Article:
alexa Racemization in reverse: evidence that D-amino acid toxicity on Earth is controlled by bacteria with racemases.
Pharmaceutical Sciences

Pharmaceutical Sciences

Biochemistry & Pharmacology: Open Access

Author(s): Zhang G, Sun HJ

Abstract Share this page

Abstract D-amino acids are toxic for life on Earth. Yet, they form constantly due to geochemical racemization and bacterial growth (the cell walls of which contain D-amino acids), raising the fundamental question of how they ultimately are recycled. This study provides evidence that bacteria use D-amino acids as a source of nitrogen by running enzymatic racemization in reverse. Consequently, when soils are inundated with racemic amino acids, resident bacteria consume D- as well as L-enantiomers, either simultaneously or sequentially depending on the level of their racemase activity. Bacteria thus protect life on Earth by keeping environments D-amino acid free.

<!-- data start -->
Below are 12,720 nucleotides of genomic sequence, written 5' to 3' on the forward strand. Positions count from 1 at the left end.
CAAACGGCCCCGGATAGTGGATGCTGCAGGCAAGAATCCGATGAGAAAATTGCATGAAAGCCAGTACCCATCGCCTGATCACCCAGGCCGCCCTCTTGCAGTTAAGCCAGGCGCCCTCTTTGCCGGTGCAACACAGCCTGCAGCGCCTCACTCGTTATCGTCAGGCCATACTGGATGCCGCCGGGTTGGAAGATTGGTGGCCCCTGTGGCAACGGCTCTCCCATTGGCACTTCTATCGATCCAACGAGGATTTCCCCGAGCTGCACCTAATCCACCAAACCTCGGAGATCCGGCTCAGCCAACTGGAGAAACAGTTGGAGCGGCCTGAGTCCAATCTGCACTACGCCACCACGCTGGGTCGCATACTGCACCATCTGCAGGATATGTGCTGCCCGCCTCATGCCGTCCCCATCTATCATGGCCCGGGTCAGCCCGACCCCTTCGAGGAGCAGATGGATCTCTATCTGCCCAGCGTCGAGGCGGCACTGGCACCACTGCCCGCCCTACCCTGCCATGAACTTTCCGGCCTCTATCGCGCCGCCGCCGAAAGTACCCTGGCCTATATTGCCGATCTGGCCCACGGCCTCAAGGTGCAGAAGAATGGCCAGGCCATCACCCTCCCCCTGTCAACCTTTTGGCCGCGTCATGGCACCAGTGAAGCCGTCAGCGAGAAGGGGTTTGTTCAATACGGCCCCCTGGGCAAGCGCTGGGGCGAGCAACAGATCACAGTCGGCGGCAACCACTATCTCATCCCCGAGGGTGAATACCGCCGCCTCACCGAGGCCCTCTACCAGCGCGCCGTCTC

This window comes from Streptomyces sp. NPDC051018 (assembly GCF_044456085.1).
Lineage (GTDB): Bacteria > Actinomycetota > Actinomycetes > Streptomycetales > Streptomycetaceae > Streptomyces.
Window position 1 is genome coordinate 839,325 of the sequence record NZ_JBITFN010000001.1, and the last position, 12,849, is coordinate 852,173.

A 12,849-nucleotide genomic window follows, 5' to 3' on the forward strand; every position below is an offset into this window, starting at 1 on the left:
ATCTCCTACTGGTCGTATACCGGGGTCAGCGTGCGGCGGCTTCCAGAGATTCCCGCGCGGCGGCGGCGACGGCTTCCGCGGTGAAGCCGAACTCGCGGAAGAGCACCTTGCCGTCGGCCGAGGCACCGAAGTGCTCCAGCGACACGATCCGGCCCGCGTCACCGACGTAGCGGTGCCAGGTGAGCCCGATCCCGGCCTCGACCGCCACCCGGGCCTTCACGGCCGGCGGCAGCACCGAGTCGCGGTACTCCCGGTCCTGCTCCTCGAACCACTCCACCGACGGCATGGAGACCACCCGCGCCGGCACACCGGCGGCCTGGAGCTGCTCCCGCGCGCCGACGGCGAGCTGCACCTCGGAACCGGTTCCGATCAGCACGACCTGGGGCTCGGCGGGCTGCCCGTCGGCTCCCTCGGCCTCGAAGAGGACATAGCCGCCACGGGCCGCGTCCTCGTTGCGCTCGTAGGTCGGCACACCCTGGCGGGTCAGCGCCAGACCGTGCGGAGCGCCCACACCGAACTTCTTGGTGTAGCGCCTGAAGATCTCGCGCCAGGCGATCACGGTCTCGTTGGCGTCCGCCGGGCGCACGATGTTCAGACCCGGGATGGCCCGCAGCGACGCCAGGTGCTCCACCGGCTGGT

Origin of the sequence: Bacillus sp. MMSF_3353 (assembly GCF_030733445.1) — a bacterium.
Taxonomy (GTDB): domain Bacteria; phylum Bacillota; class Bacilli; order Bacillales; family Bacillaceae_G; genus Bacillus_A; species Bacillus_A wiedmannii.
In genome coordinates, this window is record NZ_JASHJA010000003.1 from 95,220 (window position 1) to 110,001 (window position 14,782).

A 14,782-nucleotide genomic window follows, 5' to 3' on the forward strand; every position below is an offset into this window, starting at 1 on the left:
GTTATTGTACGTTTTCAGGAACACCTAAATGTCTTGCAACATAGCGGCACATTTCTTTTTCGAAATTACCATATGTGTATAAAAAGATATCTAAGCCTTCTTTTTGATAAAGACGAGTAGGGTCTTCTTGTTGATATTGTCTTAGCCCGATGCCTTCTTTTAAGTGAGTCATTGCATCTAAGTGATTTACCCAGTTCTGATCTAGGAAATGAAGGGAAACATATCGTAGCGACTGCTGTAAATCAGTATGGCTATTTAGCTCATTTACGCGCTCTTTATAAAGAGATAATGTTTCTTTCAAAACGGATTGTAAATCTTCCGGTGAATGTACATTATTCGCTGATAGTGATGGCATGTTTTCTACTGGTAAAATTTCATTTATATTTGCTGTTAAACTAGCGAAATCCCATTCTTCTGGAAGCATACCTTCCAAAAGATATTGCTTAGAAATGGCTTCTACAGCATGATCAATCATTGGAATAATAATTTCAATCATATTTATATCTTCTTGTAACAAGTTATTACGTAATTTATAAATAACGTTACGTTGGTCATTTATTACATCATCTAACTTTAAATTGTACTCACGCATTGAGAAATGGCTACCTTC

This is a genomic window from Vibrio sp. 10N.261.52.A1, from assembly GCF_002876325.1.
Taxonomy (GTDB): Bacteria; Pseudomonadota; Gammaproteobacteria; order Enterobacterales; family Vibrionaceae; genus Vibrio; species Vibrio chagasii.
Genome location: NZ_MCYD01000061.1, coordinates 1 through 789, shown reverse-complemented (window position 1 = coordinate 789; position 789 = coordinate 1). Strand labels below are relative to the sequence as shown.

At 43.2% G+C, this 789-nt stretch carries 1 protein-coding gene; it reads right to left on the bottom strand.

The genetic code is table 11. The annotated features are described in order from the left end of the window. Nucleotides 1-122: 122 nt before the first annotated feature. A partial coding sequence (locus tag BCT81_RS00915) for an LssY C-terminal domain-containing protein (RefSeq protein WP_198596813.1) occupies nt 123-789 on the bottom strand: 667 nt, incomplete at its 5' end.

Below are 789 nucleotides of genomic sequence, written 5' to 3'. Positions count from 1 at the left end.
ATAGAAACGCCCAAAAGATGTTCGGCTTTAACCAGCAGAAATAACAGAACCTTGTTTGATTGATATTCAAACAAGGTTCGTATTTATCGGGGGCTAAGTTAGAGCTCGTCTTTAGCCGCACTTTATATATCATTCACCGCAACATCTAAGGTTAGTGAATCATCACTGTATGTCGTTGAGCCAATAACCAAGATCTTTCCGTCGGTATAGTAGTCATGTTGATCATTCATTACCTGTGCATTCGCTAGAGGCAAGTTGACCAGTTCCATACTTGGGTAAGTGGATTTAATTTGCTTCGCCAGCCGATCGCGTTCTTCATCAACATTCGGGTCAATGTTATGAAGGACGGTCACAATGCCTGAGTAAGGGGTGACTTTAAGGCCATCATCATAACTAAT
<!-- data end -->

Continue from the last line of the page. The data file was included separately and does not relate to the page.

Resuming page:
This article was published in PLoS One and referenced in Biochemistry & Pharmacology: Open Access

Relevant Expert PPTs

Recommended Conferences

  • 9th World Congress on Pharmacology
    August 07-09, 2017, Paris, France

Relevant Topics

Peer Reviewed Journals
Make the best use of Scientific Research and information from our 700 + peer reviewed, Open Access Journals
International Conferences 2017-18
Meet Inspiring Speakers and Experts at our 3000+ Global Annual Meetings

Contact Us

© 2008-2017 OMICS International - Open Access Publisher. Best viewed in Mozilla Firefox | Google Chrome | Above IE 7.0 version